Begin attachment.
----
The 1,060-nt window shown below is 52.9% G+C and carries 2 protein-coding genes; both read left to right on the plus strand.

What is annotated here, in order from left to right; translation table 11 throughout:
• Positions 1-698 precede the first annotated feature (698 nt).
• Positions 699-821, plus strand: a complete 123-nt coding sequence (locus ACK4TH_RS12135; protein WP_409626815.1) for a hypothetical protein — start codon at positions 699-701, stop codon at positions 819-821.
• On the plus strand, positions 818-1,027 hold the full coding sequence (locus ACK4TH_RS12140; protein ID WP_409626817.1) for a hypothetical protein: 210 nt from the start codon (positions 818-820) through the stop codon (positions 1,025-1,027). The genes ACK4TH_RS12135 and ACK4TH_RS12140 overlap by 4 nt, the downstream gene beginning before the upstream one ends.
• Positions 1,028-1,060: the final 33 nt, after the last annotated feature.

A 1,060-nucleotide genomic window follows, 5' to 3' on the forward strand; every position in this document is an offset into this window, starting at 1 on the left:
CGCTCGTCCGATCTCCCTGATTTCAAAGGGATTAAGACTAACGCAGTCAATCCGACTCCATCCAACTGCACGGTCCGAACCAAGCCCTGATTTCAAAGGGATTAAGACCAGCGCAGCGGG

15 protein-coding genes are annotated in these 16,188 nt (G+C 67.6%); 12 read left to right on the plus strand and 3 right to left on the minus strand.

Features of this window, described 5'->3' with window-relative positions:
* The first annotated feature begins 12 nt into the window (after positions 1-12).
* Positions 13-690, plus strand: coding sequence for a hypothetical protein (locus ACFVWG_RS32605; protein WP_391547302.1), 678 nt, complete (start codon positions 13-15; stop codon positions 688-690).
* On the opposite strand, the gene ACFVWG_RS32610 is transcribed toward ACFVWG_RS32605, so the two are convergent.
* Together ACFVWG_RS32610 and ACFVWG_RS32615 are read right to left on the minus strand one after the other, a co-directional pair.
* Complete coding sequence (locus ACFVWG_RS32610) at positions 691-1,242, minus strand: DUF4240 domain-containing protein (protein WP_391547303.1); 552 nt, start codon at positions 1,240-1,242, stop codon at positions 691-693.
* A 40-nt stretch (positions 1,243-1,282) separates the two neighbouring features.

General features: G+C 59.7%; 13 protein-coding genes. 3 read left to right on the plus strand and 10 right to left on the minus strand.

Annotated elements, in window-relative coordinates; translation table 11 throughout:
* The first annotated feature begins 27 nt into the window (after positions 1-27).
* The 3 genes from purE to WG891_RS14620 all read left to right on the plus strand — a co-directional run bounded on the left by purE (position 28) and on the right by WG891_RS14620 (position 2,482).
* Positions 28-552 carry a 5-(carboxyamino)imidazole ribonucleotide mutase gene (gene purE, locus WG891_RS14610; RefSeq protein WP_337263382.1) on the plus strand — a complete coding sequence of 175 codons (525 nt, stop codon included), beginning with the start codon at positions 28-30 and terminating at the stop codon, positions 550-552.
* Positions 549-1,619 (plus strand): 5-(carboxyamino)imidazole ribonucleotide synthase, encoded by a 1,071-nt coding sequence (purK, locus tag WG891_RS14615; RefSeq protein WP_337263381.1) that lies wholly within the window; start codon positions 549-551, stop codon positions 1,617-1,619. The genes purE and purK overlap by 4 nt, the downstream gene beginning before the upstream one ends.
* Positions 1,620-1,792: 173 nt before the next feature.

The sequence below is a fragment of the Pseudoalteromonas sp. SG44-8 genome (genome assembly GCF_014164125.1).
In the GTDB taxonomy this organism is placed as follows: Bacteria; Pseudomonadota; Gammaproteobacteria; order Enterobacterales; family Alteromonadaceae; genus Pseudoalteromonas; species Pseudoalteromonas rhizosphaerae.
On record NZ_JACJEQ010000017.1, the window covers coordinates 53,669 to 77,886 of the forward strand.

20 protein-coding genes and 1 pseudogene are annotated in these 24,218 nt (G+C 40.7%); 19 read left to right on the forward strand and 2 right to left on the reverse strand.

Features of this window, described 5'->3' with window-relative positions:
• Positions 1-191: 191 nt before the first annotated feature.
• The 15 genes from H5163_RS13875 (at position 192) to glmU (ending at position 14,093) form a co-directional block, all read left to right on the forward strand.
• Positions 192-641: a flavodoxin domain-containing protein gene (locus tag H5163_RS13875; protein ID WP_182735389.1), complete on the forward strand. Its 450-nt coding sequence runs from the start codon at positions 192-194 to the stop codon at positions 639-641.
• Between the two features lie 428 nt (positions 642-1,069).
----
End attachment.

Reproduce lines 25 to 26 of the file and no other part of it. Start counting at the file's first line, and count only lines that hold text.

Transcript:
In the GTDB taxonomy this organism is placed as follows: Bacteria; Pseudomonadota; Gammaproteobacteria; order Enterobacterales; family Alteromonadaceae; genus Pseudoalteromonas; species Pseudoalteromonas rhizosphaerae.
On record NZ_JACJEQ010000017.1, the window covers coordinates 53,669 to 77,886 of the forward strand.